While in Kabul doing research for “War: The Afterparty,” I was approached via Facebook by “X,” a cybersecurity expert and programming staffer in the Afghan government. We agreed to meet for pizza near Shar-e-Naw Park and to keep his identity anonymous in the interview. When I mentioned our meeting to the head of a prominent national IT company, he said, “Oh, the white hat hacker?” The name stuck. This interview was transcribed by Afterparty editor Anaka Allen.
WHH: I am a computer forensics guy. I do computer investigation for the government.
BG: Who would be the main targets for cyber crime here?
WHH: For now, as I see it, our government doesn’t care about cyber crime.
BG: ’Cause they have other things to worry about.
WHH: No. They don’t know the importance of cybercrime. They say we need physical security first, but our physical security depends on cyber security. For example, our cabinet is doing planning, strategy. If your cyber is not secure, someone can get that data and give it to your enemies. An enemy that knows your plan, you cannot defeat him.
BG: Are you hopeful for Afghanistan’s security next year, with most Western security gone?
WHH: Well, I have good friends in ISAF that are cyber security specialist guys. They are really trying to help us build something. So I am hopeful.
BG: So, having the United States/ coalition expertise over the last 13 years, did that create some window of opportunity to develop certain things for the country?
WHH: Well, since the beginning, I saw them trying to do something for Afghanistan, there are people who don’t want to work, they don’t want to improve.
For example, your guys provide an advisor to a government guy at a senior management level. And I’m the guy who works at the lower level but I have a supervisor above me. You are giving me some standard materials, and I’m making a framework. But once this framework reaches to my management level, they’re saying, “You’re wasting your time.” See, there are people in the middle level who don’t want to work for their country. So, ISAF is trying, I am trying, but in the middle there are people who don’t want to work.
BG: So we gotta get rid of the old people [laughter]. Or the generation that doesn’t get it.
WHH: The generation that’s corrupted. Do you know how much money is coming every year to Afghanistan? That’s like uncountable.
BG: Uncountable. At one point, more than the national GDP, right?
WHH: That’s too much. Where does it go?
BG: You tell me, where does it go?
WHH: I’m telling you the middleware people are corrupted. They’re taking bribes, they’re not honest.
In a network, there are PCs connected to each other, then these PCs are infected by a virus. If you want to control the situation, you need to reinstall the PCs, you need to install the firewall for them. You need to monitor them continuously. You have to make the system clean. For example, we went to audit, the minister of finance has a system that collects taxes from the people. The problem is sometimes the people who are responsible for the entry in the system, they’re not registering these to the system. So the system will not work. You have to do some background check on the guy, if you’re hiring him for the job. So my idea, if someone wants to make Afghanistan a better place, you have to first make the system.
BG: And how do you do that?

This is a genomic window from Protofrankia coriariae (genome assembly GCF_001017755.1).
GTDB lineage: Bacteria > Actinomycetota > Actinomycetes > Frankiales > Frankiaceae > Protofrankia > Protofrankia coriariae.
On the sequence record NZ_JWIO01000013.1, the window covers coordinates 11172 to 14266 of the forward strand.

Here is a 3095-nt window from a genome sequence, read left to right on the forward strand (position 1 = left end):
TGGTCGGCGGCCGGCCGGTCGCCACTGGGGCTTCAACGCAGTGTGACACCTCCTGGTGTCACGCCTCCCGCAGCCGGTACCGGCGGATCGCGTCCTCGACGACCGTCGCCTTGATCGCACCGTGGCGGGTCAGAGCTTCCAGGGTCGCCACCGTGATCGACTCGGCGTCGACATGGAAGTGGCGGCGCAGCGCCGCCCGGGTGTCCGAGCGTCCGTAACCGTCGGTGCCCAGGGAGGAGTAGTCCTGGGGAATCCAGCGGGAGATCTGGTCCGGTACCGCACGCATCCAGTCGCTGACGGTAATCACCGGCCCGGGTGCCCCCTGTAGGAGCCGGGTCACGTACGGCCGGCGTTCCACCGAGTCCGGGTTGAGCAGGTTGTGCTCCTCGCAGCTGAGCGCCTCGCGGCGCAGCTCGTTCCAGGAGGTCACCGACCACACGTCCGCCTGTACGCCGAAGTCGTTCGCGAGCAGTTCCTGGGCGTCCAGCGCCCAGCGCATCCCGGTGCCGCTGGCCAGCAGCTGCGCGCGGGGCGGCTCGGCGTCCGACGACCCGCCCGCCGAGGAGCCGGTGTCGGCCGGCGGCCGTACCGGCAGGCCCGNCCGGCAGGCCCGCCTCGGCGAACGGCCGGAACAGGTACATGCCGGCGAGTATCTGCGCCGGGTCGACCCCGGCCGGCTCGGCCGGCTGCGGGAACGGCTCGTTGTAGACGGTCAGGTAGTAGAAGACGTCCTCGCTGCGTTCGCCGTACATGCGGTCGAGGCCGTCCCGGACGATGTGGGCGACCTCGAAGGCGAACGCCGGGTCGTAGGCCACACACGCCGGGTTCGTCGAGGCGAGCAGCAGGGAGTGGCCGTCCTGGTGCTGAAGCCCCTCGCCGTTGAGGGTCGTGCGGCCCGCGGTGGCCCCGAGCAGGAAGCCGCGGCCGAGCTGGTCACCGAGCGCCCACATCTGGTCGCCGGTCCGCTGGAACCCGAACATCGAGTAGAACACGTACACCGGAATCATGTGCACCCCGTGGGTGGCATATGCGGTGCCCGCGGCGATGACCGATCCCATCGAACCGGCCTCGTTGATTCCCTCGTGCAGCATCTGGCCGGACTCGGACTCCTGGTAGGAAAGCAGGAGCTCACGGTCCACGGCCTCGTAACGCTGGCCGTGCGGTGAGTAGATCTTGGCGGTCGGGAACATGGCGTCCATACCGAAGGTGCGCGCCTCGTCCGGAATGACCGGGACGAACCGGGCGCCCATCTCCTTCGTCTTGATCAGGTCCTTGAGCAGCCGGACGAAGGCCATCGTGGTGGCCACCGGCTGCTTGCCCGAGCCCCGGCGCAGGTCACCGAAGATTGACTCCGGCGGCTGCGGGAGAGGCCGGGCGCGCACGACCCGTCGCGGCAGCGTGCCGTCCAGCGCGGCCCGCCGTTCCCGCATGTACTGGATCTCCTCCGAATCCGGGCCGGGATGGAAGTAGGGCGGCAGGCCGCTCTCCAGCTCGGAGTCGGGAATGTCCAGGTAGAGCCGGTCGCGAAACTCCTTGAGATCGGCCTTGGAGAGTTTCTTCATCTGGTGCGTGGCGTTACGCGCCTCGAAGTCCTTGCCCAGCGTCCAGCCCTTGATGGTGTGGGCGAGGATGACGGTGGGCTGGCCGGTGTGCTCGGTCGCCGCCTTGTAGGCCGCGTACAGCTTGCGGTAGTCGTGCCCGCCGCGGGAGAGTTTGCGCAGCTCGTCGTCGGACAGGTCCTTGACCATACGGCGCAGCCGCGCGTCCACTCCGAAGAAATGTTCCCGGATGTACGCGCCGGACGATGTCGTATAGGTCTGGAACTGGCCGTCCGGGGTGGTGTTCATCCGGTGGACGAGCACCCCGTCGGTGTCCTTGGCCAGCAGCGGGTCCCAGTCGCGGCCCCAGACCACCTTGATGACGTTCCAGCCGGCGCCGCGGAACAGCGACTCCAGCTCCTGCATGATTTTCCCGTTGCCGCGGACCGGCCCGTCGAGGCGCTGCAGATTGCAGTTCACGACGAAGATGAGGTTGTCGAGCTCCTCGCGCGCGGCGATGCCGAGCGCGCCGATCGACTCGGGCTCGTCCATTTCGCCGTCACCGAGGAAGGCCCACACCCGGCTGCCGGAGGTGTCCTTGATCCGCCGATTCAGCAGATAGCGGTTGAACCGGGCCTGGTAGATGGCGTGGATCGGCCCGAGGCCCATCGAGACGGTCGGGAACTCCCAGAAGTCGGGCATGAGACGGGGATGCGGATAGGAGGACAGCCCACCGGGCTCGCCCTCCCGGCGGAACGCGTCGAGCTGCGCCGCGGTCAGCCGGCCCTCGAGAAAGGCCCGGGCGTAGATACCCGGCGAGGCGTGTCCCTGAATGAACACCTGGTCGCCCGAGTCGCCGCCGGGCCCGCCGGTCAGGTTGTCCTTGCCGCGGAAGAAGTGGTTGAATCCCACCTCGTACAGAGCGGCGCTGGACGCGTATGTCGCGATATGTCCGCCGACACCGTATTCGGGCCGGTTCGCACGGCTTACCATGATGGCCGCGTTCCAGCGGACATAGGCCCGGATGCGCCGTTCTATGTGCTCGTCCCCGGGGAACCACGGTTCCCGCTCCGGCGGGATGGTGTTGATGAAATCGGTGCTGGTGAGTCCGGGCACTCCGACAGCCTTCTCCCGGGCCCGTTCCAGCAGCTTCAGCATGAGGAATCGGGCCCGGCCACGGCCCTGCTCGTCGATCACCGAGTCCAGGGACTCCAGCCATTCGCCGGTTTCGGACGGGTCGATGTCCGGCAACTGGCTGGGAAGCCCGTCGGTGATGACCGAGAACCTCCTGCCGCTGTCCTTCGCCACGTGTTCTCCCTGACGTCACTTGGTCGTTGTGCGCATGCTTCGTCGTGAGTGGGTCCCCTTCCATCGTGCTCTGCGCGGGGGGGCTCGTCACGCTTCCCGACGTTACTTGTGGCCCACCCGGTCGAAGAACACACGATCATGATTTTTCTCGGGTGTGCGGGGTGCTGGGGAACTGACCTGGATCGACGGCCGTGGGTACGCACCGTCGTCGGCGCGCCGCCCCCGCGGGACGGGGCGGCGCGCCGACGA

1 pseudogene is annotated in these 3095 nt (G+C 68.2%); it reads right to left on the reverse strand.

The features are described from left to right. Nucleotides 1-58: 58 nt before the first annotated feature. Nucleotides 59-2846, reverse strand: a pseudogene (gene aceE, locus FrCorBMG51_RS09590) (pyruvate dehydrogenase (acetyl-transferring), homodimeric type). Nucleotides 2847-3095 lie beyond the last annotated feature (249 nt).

WHH: For example, we have in Afghanistan, 26 ministries. You design everything for them, a single system. You give them their part. We have a system, one database, one part belongs to the minister of finance, another part to MOI, MOD and you’re doing a bit of specification for everyone. This ministry has rights to do this, this ministry has rights to this. And then they have to put their entries, and this whole system should be monitored by another agency which is like a national security agency, like NSA in America. So, if anyone is corrupting things, illegal things here, they will know this.
BG: So how much of what you’re describing is being built now? Nothing?
BG: Do you think Ghani and Abdullah, of course they’re not IT people, do you think they get the need for these kinds of controls?
WHH: Well maybe they want to, but as I told you…
BG: There’s mid-level people who are either incompetent or corrupt. Is that what you are saying?
WHH: The middleware people will not allow us to give the information to Ghani.
BG: ‘Will not allow us,’ that’s a strong statement. But is it because of incompetence or corruption?
WHH: I think that it’s some kind of politics, because maybe these middleware guys working for another country and doesn’t want our government to improve.
BG: So you think they are, in effect, treasonous…
BG: Another strong statement. Because they have either some philosophical and cultural allegiance to Iran, Pakistan, Russia or wherever, or they are actually being paid?
WHH: Being paid.
BG: That’s a serious problem. And you better be careful how aggressive you are…
WHH: Well I’m not telling these things to everyone. I’m just telling you because you would be conveying this message to the outside world. People need to hear, all the Americans are not here, but they need to know what’s going on here. We are using their money, but we are not getting their money, it’s middleware.
BG: When you say “middleware” is that sort of like a metaphor for the middle management people?
WHH: Yeah. Well what I’m trying to tell you, in conclusion, if the system is computerized, there would be less corruption.
BG: So technology is the answer at some level. One of the answers.
WHH: Yes. You have to use technology to make it right.